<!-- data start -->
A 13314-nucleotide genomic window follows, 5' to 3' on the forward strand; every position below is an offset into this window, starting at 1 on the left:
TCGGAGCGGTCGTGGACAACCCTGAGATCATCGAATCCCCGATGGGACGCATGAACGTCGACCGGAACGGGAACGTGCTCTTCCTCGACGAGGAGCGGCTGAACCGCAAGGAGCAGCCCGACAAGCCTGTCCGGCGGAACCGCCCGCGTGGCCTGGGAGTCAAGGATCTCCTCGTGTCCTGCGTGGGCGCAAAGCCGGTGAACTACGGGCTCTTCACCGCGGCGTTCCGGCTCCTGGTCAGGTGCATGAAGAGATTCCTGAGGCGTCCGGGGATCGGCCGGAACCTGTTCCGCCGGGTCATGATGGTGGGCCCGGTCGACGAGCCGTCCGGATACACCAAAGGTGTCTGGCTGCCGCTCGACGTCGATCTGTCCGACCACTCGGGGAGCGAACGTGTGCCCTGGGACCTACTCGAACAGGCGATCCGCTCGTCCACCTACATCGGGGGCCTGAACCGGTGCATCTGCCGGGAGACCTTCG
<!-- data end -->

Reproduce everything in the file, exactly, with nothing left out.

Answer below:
A 13314-nucleotide genomic window follows, 5' to 3' on the forward strand; every position below is an offset into this window, starting at 1 on the left:
TCGGAGCGGTCGTGGACAACCCTGAGATCATCGAATCCCCGATGGGACGCATGAACGTCGACCGGAACGGGAACGTGCTCTTCCTCGACGAGGAGCGGCTGAACCGCAAGGAGCAGCCCGACAAGCCTGTCCGGCGGAACCGCCCGCGTGGCCTGGGAGTCAAGGATCTCCTCGTGTCCTGCGTGGGCGCAAAGCCGGTGAACTACGGGCTCTTCACCGCGGCGTTCCGGCTCCTGGTCAGGTGCATGAAGAGATTCCTGAGGCGTCCGGGGATCGGCCGGAACCTGTTCCGCCGGGTCATGATGGTGGGCCCGGTCGACGAGCCGTCCGGATACACCAAAGGTGTCTGGCTGCCGCTCGACGTCGATCTGTCCGACCACTCGGGGAGCGAACGTGTGCCCTGGGACCTACTCGAACAGGCGATCCGCTCGTCCACCTACATCGGGGGCCTGAACCGGTGCATCTGCCGGGAGACCTTCG